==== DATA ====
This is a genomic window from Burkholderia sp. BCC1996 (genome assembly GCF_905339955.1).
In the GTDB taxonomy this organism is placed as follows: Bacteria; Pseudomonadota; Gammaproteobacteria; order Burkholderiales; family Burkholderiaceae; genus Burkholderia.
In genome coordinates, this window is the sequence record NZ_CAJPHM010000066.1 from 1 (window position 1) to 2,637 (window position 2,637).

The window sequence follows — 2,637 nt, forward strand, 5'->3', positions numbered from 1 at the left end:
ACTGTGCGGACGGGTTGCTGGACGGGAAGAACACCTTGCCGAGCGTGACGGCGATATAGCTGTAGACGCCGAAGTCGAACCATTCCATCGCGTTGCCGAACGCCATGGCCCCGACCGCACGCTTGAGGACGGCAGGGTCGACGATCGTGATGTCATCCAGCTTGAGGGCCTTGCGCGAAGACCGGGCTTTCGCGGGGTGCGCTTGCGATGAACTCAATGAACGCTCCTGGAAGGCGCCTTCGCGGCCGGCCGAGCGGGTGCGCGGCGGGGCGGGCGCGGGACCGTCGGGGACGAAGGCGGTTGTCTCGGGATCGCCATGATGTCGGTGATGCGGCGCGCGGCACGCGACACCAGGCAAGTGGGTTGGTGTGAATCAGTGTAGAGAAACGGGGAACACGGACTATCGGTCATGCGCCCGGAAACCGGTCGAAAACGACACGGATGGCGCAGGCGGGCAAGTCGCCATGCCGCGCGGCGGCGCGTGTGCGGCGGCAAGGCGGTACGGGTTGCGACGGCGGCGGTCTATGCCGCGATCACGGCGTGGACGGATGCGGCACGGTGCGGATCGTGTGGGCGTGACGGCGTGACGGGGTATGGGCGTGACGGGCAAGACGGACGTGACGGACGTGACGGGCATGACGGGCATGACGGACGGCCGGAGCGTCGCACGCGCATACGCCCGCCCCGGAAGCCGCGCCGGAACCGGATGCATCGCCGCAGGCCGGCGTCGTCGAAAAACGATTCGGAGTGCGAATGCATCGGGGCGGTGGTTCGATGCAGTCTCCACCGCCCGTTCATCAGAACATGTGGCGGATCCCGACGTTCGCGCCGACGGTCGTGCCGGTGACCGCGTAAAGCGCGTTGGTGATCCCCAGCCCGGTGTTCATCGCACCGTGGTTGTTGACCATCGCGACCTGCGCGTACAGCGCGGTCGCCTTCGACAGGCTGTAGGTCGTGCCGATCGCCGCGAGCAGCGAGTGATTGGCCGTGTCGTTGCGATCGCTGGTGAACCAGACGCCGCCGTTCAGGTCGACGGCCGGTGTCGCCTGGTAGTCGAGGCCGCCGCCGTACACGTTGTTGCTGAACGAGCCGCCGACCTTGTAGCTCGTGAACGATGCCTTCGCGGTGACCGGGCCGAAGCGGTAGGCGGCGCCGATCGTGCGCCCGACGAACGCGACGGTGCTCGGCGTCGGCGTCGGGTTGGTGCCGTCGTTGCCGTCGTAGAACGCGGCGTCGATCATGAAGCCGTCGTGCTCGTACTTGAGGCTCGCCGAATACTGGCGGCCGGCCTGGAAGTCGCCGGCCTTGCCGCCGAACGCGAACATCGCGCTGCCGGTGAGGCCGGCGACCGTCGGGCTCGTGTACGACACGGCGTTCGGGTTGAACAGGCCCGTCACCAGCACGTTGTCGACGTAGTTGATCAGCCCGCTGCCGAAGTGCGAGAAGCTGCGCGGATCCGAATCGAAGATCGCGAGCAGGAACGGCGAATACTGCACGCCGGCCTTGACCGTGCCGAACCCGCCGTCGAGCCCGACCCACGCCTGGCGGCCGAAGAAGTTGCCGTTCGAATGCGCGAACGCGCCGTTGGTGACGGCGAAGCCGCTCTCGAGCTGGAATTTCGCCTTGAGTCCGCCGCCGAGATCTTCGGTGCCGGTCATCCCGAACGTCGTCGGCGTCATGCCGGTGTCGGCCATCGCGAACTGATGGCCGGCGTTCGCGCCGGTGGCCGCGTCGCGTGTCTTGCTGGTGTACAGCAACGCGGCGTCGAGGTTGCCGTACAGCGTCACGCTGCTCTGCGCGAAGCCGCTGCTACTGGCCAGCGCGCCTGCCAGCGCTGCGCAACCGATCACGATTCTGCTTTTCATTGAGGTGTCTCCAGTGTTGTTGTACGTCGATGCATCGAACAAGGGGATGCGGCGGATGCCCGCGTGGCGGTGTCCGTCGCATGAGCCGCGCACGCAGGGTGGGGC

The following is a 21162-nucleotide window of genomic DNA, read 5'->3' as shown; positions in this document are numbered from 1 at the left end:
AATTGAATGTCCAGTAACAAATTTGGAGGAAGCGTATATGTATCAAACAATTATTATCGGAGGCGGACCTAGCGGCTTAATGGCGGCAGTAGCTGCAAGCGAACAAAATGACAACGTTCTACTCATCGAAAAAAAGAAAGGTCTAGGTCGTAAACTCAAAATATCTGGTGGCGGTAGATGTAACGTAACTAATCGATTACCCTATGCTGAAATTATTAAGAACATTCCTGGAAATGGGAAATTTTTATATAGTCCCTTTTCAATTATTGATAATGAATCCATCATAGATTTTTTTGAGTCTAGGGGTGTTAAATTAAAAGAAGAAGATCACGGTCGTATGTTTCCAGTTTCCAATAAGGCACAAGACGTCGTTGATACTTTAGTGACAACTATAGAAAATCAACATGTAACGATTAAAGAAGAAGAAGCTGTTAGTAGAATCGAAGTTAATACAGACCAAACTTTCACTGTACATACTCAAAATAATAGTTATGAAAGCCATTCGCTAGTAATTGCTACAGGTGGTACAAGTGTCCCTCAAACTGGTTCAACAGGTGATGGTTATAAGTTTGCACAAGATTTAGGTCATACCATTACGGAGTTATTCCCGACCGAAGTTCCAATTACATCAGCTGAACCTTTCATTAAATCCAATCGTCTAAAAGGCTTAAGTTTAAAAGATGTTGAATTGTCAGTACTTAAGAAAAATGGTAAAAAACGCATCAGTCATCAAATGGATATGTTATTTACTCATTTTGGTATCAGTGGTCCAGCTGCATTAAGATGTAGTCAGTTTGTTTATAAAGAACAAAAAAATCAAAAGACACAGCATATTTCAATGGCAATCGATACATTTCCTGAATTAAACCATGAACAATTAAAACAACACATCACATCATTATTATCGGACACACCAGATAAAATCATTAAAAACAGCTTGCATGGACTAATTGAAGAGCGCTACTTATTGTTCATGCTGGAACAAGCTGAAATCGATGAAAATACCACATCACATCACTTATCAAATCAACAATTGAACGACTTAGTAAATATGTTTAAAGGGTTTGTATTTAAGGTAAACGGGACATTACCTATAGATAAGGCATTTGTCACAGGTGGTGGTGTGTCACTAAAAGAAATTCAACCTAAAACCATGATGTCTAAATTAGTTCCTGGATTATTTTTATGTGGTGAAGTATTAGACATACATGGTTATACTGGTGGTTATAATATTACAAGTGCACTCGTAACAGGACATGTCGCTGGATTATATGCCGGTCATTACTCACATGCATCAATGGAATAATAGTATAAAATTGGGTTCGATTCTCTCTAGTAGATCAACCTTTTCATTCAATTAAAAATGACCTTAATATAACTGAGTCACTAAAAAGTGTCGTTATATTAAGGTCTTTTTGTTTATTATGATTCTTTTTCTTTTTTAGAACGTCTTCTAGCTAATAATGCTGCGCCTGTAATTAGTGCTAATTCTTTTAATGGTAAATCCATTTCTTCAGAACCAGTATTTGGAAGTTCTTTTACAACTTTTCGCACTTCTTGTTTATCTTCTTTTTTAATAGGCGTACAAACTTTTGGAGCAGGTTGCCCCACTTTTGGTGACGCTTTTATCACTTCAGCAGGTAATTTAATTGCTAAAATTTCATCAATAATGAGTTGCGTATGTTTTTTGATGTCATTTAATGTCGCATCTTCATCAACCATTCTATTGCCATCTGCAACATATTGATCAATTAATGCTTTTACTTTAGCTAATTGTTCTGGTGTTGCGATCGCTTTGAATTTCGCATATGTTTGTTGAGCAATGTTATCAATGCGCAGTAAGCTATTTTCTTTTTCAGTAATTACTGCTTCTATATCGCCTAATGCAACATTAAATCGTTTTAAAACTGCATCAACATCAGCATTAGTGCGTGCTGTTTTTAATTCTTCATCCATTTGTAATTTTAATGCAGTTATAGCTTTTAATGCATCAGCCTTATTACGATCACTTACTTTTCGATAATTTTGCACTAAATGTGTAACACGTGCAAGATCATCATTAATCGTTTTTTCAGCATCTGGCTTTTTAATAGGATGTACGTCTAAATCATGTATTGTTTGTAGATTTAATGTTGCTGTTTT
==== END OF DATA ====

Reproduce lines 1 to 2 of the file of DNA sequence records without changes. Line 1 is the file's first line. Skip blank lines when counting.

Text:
This is a genomic window from Burkholderia sp. BCC1996 (genome assembly GCF_905339955.1).
In the GTDB taxonomy this organism is placed as follows: Bacteria; Pseudomonadota; Gammaproteobacteria; order Burkholderiales; family Burkholderiaceae; genus Burkholderia.